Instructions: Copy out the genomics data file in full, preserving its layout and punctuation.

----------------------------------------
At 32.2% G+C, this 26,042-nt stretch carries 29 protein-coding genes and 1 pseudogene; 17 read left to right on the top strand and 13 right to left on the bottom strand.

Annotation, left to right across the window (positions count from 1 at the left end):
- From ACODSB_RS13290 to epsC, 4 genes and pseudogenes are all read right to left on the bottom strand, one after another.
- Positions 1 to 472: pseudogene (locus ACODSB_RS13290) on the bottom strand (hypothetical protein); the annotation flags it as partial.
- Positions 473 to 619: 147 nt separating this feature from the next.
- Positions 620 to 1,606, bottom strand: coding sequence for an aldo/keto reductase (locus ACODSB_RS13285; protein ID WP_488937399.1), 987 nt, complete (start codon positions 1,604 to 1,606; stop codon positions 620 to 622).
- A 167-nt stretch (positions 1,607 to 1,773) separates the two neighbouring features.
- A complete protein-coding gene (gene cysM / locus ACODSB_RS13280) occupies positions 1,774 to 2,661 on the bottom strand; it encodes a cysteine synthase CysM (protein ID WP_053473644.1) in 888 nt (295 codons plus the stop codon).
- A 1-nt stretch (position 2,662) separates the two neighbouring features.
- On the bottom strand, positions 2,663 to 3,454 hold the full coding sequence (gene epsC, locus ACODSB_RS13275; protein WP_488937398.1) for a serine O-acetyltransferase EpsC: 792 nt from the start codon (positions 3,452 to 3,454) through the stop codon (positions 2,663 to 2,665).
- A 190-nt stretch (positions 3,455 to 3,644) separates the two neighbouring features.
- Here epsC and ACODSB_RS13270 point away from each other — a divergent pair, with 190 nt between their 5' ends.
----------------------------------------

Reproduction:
At 32.2% G+C, this 26,042-nt stretch carries 29 protein-coding genes and 1 pseudogene; 17 read left to right on the top strand and 13 right to left on the bottom strand.

Annotation, left to right across the window (positions count from 1 at the left end):
- From ACODSB_RS13290 to epsC, 4 genes and pseudogenes are all read right to left on the bottom strand, one after another.
- Positions 1 to 472: pseudogene (locus ACODSB_RS13290) on the bottom strand (hypothetical protein); the annotation flags it as partial.
- Positions 473 to 619: 147 nt separating this feature from the next.
- Positions 620 to 1,606, bottom strand: coding sequence for an aldo/keto reductase (locus ACODSB_RS13285; protein ID WP_488937399.1), 987 nt, complete (start codon positions 1,604 to 1,606; stop codon positions 620 to 622).
- A 167-nt stretch (positions 1,607 to 1,773) separates the two neighbouring features.
- A complete protein-coding gene (gene cysM / locus ACODSB_RS13280) occupies positions 1,774 to 2,661 on the bottom strand; it encodes a cysteine synthase CysM (protein ID WP_053473644.1) in 888 nt (295 codons plus the stop codon).
- A 1-nt stretch (position 2,662) separates the two neighbouring features.
- On the bottom strand, positions 2,663 to 3,454 hold the full coding sequence (gene epsC, locus ACODSB_RS13275; protein WP_488937398.1) for a serine O-acetyltransferase EpsC: 792 nt from the start codon (positions 3,452 to 3,454) through the stop codon (positions 2,663 to 2,665).
- A 190-nt stretch (positions 3,455 to 3,644) separates the two neighbouring features.
- Here epsC and ACODSB_RS13270 point away from each other — a divergent pair, with 190 nt between their 5' ends.